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REFLEXOLOGY

You walk on them all day, but did you know your feet do more than carry you from one place to the next? They also have a unique connection to balanced health and well-being. In a form of bodywork known as Reflexology, the feet are said to contain reflex areas that mirror and connect to all parts of the body — and pressure on these points can actually influence your state of health.

The roots of reflexology draw, in part, from the ancient healing art of foot massage, practiced the world over, from Asian and Egyptian civilizations to tribal communities of the Americas. Early archaeological digs have revealed statues of Buddha in China and Japan, and Vishnu (a Hindu god) in India, depicting markings of specific areas on the feet. But it has only been within the last century that this work has established a foothold, so to speak, in Western practice.

As we know it today, reflexology is viewed primarily as a stress reduction or relaxation technique. Using the thumb, finger, and hand, and tools, gentle to deep pressure is applied to reflex areas of the feet in order to decrease stress and bring the body into equilibrium.

Results can be profound. Through activation of nerve receptors in the hands and feet, new messages flood into the body system, changing its tempo and tone. In essence, the foot becomes a conduit for sharing information throughout the body. Function in the connecting area is improved and, at the same time, the body experiences overall relaxation and benefits to the circulation and elimination systems. When the body’s systems are at optimal functioning, self-healing is enhanced.

In this sense, reflexology is not a medical treatment for specific symptoms or diseases, but rather a way to facilitate the body’s inherent healing power. Therefore, it stands to reason that paying attention to your feet can also be a great preventive measure and one easily incorporated into the daily routine. S

Scientific studies have documented its benefit for a variety of ailments, ranging from acute disorders to chronic diseases. The majority of reflexology research has come from China where the technique is commonly used in hospitals and homes for both health maintenance and as adjunct to medical care. Some of the positive findings include reduction of pain, improvement in circulation, release of tension, and improved effectiveness of medication, as well as benefits for diabetes and headaches. ~Adapted from Body Sense Magazine

Cranial Sacral Therapy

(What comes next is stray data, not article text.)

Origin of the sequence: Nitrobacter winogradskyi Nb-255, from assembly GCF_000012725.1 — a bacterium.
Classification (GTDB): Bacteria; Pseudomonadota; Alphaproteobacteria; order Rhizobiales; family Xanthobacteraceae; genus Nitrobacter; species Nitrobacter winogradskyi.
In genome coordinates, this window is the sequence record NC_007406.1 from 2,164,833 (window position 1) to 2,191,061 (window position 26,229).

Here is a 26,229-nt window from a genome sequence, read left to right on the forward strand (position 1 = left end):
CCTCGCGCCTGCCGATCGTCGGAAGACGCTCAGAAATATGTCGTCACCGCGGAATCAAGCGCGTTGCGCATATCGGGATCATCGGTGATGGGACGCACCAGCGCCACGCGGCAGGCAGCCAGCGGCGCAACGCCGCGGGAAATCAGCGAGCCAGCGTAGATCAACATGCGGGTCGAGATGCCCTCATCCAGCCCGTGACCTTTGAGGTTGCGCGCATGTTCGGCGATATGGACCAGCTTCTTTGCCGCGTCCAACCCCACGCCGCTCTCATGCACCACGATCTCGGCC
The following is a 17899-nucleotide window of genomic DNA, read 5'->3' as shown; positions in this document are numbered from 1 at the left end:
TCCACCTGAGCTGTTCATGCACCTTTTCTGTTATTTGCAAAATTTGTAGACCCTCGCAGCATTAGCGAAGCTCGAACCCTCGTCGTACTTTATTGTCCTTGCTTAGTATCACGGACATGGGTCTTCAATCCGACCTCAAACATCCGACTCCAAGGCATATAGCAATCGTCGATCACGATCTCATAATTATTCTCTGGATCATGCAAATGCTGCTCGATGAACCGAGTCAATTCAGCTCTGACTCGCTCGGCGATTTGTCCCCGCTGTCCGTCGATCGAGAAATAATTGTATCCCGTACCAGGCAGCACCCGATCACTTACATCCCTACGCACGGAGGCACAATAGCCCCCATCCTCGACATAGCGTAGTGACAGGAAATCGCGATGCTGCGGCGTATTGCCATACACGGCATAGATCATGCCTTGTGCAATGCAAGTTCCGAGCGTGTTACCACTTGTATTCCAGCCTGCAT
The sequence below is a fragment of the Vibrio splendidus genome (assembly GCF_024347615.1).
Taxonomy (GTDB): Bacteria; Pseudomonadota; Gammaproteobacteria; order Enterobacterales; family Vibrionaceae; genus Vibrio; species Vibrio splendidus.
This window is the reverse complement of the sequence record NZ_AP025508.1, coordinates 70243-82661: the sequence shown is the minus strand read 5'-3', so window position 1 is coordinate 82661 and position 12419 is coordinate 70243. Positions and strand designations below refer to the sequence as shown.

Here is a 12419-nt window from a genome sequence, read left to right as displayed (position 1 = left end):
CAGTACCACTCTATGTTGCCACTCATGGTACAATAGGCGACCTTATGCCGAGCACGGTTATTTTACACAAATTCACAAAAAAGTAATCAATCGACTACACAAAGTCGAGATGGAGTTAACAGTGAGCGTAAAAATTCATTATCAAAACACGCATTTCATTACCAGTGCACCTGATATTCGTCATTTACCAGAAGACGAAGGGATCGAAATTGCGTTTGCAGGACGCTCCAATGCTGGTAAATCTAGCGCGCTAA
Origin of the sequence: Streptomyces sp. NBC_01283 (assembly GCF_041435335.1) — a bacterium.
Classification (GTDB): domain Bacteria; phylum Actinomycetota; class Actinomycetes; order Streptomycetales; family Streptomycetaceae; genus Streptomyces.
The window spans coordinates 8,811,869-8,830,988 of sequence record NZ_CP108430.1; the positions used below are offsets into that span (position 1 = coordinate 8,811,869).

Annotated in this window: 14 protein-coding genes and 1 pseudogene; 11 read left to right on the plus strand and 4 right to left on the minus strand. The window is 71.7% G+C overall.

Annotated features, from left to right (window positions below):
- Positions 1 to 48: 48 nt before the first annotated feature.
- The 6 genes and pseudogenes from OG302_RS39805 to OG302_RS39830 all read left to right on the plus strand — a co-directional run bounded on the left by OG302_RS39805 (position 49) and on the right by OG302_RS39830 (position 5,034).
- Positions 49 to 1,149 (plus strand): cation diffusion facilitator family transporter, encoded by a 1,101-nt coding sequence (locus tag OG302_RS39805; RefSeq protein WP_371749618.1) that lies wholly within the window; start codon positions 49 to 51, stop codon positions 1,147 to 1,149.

Cranial Sacral therapy (CST) a system of gentle touch designed to enhance the functioning of the membranes, tissues, fluids, and bones surrounding or associated with the brain and spinal cord. It is a gentle hands-on treatment that may provide relief from a variety of symptoms including headaches, neck pain and side effects of cancer treatment among many others.

The Therapist uses a light touch to examine membranes and movement of fluids in and around the central nervous system. Relieving tension in the central nervous system promotes a feeling of well-being by eliminating pain and boosting health and immunity.

The focus of CST addresses a rhythmic system at the core of our physiology – the pulse of energy that flows between our head and pelvic area. It’s as essential, measurable, and tangible as our breath and heart rate. The craniosacral system follows a rhythm, and the skull bones accommodate its pulse. Just as a cardiologist seeks to improve the cardiovascular system, a craniosacral practitioner evaluates and optimizes the pulse of the craniosacral rhythm. This is a gentle, often deeply intuitive technique. It’s a form of bodywork consisting of exceedingly light finger and hand pressure upon the cranial bones and the sacrum, and upon the involuntary movements of these bones.

CST is thought to improve efficiency of biological processes through boosting inherent self-regulation, self-correction and self-healing. The therapy can be used successfully with both children and adults.

AROMATHERAPY

The use of essential oils (extracted from herbs, flowers, resin, woods, and roots) in body and skin care treatments is known as aromatherapy. Used as a healing technique for thousands of years by the Egyptians, Greeks, and Romans, essential oils aid in relaxation, improve circulation, ,help the healing of wounds and to  promote health and well-being.  Aromatherapy uses aromatic essential oils medicinally to improve the health of the body, mind, and spirit. It enhances both physical and emotional health

Specific essential oils are blended by the aromatherapist and added to a carrier oil, such as almond oil, to be used during the massage. Each oil has its own unique characteristics and benefits. Aromatherapy diffusers are utilized to fill the massage room with the scent of the oils.